Of course, government policies cannot be blamed for everything wrong with the U.S. economy. Business and labor must bear their share of the responsibility as well. The steel industry in the U.S. waited too long to adopt the basic oxygen furnace while there was no such hesitation on the part of the Japanese. The auto industry failed to realize the long-run effects of high-priced oil on the market for large cars. Corporate management has gradually lost much of its entrepreneurial aggressiveness. The corporation, that genius of American business, the institution that allowed earlier generations to mobilize capital, penetrate markets, develop mass-production technology and engage in long-run planning has proven as vulnerable to bureaucracy and its stagnation effects as every other institution.

Labor, for its part, has pushed for wage increases that have outstripped productivity, thus adding real costs to American products. These costs have to be reflected in higher prices. Labor has also resisted automation, one of the most promising ways to boost output. Labor fears the loss of jobs to the machine, but has overlooked the greater loss of jobs that results when plants close because they can no longer compete.

Historically, increased capital investment has increased employment. This is for the very logical reason that an expanding economy needs more workers than a contracting economy. That is why mass unemployment is associated with depressions and not with periods of prosperity. And since improved machinery is the only way to increase productivity it is also the only sound way to increase a worker’s pay.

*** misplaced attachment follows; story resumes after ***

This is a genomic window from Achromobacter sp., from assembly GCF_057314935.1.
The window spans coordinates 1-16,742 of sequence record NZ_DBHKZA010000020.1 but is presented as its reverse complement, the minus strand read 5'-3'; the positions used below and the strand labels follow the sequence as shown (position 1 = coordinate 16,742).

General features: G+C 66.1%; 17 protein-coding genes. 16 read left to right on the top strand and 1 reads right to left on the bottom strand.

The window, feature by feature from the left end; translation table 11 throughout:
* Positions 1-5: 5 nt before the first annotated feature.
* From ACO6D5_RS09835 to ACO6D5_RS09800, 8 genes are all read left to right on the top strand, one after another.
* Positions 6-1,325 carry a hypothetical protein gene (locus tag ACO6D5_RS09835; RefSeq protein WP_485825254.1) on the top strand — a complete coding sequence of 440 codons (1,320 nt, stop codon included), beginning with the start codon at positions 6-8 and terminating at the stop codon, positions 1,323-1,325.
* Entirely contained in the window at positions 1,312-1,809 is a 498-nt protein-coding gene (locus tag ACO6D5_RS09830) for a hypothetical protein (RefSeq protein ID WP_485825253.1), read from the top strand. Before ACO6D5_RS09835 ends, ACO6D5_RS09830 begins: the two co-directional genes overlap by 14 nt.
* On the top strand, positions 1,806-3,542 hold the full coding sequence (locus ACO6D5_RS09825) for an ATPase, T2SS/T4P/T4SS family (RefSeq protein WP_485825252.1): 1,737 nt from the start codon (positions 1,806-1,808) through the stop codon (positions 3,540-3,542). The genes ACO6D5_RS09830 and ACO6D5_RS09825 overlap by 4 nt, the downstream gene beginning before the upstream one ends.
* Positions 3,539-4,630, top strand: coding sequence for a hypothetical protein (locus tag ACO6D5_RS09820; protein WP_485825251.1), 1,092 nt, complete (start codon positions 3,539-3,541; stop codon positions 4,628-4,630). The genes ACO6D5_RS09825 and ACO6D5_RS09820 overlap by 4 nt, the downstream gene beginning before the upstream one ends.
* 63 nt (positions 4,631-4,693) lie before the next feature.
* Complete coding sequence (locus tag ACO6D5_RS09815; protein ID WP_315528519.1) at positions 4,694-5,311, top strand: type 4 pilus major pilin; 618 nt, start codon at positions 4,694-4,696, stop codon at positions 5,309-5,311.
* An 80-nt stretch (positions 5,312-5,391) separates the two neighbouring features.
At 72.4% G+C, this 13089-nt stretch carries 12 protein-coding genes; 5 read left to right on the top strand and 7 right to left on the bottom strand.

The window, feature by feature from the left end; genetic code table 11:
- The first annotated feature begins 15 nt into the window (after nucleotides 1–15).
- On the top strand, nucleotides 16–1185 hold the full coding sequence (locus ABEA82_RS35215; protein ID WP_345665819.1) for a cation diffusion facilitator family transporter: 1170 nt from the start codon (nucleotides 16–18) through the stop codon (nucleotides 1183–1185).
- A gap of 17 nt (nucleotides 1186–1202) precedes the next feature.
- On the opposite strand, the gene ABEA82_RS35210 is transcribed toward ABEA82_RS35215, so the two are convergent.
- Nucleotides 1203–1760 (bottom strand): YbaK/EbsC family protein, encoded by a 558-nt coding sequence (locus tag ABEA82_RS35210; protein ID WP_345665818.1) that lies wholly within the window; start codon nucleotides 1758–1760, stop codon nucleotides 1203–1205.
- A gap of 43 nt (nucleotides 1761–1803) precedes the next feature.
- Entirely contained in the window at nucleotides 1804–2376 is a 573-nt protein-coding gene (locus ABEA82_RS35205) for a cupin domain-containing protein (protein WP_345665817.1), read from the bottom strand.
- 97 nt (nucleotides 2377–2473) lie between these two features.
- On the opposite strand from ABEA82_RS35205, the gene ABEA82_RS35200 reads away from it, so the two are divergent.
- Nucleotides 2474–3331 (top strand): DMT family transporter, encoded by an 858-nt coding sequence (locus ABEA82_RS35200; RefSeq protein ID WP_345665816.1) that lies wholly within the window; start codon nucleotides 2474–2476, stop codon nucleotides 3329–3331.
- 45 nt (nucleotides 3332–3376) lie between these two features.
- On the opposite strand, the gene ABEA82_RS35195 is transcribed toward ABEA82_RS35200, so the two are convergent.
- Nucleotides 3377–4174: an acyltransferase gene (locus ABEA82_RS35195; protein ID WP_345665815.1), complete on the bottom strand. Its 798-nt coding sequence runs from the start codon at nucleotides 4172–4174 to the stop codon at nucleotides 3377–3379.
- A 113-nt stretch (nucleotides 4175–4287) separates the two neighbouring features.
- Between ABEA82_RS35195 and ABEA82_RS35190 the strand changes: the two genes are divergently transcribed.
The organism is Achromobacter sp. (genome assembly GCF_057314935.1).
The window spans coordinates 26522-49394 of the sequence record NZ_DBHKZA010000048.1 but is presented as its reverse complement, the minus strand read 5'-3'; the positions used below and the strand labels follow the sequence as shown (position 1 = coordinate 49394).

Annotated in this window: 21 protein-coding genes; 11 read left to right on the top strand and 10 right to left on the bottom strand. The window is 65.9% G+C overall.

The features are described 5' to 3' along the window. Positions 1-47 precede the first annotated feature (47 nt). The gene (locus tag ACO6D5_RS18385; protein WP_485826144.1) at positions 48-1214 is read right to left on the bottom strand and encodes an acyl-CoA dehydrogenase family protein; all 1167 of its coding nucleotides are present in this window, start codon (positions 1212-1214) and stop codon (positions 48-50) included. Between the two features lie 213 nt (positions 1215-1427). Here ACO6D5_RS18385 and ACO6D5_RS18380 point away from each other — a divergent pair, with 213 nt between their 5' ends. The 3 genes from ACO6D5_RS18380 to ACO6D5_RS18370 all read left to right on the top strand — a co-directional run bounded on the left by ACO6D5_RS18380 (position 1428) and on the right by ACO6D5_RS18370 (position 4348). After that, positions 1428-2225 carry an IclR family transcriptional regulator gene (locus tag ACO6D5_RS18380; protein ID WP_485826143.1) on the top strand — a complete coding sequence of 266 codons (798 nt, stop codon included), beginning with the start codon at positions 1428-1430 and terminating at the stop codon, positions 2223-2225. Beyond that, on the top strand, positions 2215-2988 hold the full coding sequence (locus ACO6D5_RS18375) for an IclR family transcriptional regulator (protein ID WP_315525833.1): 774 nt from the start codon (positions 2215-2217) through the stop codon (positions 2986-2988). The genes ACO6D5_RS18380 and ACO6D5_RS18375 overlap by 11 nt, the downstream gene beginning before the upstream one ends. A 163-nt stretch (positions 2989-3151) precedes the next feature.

There may be a short-term displacement of workers from automation, and every effort should be made to provide retraining for any worker so affected. This is the practice in Japan where the goal is to eliminate all unskilled labor. Japanese firms are willing to take the time to retrain their people, and with the benefits of advanced technology they can afford to do so as well. The United States should do no less.

Prospects for Recovery

The United States economy has great residual strength. The U.S., though facing a serious energy problem, is far less dependent on OPEC oil than is Europe or Japan. A serious program to develop alternate energy sources, which should be a part of any reindustrialization scheme, gives the U.S. a realistic chance of solving its problems and opening a competitive advantage on its rivals who cannot do the same.

American technology is still the world’s leader, even if it does not enjoy the complete dominance it once did. Nuclear and solar technology, aerospace and the revolutionary world of microelectronics are only the vanguard of the American scientific capability. Behind this stands a highly educated population and an educational system which spends billions of dollars annually developing the “human capital” of knowledge.

The framework thus still exists for reindustrializing the country as, indeed, it was industrialized in the first place. What is needed is a more enlightened allocation of resources to support the effort and a determination to see it through.


June 1981